Creating and analyzing cash-flow projections regularly helps keep unwanted surprises at bay.
"Cash is king" has been a guiding principle of the business world for generations, but does it still ring true in today’s technology-driven global economy? You bet, say financial experts who believe that cash not only rules the business world, it is an essential tool in assessing the strength of your company.
"A comprehensive cash forecast is a critical management tool," says Leonard Eppel, managing director and CEO of Financial Resource Associates, a crisis-management consulting firm that helps distressed companies regain their footing. "Closely watching cash provides an early awareness of any significant change either internal or external. The cash forecast also presents a consolidated snapshot of every significant source and use of funds while providing key early indicators of the strategic alignment of all expenditures."
Buffer Zone for Mistakes
"I'm big on cash—rolling 13- or 26-week forecasts that you come back to and say 'how good was my projection,' and if it wasn't, 'why.' Are customers paying slower, for example?" says Gary W. Patterson, owner of financial-analysis and -planning consulting firm FiscalDoctor Inc. "The key thing is if you have cash, you’ll live. The 13- and 26-week cash flow projections are important because if you project it that far out and mess something up, you've got time to fix it. You also have to project out past your comfort zone to try to see what's really happening to you."
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Both Eppel and Patterson emphasize that even healthy, growing businesses need to regularly create and analyze cash-flow forecasts to keep themselves out of potentially dangerous situations. "Long before proceeds from a sale are collected, a company needs to invest cash in inventory, payroll and accounts receivable," says Eppel. "There's an awful lot of companies that die because business is too good," says Patterson. "You may get a $1 million contract, for example, but you're going to spend a lot of money before you get it back. If you're not prepared, it could kill you."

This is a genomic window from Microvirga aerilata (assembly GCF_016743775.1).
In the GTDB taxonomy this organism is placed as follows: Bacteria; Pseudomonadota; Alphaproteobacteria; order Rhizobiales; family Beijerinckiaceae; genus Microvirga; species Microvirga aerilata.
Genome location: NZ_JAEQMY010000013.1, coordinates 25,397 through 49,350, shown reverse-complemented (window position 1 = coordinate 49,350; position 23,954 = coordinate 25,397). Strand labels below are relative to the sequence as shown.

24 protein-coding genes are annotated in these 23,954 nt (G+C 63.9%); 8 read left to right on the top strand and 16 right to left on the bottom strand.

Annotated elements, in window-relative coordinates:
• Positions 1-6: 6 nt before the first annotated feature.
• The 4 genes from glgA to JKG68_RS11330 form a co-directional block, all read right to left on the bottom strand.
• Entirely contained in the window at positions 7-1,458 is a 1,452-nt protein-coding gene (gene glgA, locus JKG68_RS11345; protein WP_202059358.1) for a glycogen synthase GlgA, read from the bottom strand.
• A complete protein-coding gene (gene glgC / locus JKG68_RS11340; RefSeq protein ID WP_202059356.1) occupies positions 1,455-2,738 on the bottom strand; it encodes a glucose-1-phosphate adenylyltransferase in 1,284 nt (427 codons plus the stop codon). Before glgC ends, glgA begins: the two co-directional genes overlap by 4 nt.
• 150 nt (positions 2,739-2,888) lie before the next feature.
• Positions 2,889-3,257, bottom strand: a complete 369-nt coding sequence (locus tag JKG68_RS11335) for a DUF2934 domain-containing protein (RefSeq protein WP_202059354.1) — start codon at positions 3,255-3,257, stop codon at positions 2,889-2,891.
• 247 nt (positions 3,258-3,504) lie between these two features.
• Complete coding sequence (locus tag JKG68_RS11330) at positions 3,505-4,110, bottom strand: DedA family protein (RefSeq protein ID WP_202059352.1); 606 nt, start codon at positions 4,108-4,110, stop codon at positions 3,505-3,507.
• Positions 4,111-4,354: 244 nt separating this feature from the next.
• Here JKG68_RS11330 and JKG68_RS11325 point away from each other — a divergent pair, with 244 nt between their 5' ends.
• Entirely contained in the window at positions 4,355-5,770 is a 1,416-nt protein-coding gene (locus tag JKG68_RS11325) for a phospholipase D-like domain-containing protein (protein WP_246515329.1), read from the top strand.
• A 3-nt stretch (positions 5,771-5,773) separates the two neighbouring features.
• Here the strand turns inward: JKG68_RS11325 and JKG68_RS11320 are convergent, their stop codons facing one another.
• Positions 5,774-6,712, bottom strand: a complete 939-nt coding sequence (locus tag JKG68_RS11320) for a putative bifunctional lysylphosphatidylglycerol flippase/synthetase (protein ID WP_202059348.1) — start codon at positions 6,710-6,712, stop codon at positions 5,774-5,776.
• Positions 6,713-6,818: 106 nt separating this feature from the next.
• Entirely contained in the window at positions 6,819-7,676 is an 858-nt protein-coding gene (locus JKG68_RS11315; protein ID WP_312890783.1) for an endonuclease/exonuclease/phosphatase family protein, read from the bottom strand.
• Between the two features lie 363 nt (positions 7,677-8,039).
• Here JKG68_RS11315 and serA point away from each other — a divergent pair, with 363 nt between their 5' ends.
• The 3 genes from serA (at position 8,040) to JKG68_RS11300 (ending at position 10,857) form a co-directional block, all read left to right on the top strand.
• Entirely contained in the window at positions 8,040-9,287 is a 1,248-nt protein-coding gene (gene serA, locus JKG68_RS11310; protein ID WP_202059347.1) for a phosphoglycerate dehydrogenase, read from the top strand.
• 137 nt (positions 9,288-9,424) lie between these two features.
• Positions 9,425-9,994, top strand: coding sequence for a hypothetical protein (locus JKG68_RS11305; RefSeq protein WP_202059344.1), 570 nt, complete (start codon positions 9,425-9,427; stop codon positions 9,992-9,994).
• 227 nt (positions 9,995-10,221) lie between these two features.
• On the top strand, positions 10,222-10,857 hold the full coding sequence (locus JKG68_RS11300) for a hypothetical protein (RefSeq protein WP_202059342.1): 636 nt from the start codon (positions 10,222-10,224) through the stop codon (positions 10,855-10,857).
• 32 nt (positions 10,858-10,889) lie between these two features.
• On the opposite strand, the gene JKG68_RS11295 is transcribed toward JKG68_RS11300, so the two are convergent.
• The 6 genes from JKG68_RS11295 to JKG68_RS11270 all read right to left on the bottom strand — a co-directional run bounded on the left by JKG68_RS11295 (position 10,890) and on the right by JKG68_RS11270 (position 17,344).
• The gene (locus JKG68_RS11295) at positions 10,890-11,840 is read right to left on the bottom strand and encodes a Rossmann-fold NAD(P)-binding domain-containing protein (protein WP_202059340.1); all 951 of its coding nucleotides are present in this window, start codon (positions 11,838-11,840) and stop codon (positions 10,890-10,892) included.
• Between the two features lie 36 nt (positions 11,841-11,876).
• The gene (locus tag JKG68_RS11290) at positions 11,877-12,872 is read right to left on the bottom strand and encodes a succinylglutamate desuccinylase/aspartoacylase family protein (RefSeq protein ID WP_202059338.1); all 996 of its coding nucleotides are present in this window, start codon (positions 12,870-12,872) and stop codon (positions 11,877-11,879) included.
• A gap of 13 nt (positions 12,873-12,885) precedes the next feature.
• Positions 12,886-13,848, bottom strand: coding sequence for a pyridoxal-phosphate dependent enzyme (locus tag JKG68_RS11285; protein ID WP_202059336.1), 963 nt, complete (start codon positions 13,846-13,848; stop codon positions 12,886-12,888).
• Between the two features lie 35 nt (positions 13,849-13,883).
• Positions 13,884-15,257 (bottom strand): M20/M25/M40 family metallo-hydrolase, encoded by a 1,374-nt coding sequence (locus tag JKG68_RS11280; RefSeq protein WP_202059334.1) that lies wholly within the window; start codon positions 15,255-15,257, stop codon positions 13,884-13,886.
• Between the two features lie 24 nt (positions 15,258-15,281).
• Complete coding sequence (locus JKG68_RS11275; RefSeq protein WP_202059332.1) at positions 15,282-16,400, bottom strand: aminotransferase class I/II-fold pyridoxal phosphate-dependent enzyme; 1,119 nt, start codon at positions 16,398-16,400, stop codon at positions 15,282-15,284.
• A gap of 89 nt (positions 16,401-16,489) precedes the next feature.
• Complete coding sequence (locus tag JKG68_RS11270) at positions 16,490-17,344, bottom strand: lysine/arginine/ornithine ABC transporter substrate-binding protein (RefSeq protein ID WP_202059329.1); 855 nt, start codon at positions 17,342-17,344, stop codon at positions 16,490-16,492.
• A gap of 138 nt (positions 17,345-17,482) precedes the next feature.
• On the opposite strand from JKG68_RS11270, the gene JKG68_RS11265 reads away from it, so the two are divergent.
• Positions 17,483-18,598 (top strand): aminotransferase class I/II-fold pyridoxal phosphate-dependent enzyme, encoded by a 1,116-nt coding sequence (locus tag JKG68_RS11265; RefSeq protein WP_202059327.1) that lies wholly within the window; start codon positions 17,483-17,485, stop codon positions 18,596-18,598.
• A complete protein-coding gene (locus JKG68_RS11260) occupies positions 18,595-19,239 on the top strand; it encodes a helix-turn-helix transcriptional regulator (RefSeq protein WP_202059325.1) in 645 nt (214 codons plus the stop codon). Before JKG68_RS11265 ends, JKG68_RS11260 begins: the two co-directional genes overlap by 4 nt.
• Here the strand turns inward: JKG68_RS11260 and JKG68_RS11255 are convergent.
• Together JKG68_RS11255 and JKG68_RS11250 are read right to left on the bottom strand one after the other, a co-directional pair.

Memorize your burn rate
—the amount needed per month
to fund your operations—and
add a contingency line-item
in your budget.
Prepped for Growth
NFIB member Darryl Lyons, CEO of financial-planning firm PAX Financial Group, says a good way to begin creating useful cash-flow projections is to establish an independent advisory council consisting of fellow business owners who can give you honest feedback on your budget. "Revenue projections should have a best case, base case and worst case," says Lyons. "Memorize your burn rate—the amount needed per month to fund your operations—and add a contingency line-item in your budget. Complete quarterly reviews of the budget versus actual expenses."
"The forecast should be prepared by someone within the accounting department with as much involvement from others as the situation warrants," advises Eppel. "As an internal management report, the cash forecast can be completely customizable as to the presentation of income and expense components. But it is important that there be adequate detail, or you could miss observing key details that are taking place."
While there certainly can be negative consequences of not adequately monitoring cash flow, Patterson believes effective cash-flow tracking can have a big upside. "If you’re rock solid on cash, then you'll feel confident enough to pounce on a great opportunity," he says. "You can take bigger risks if you’re more comfortable about where your company is on the pluses and minuses, particularly how accurate your balance sheet is."
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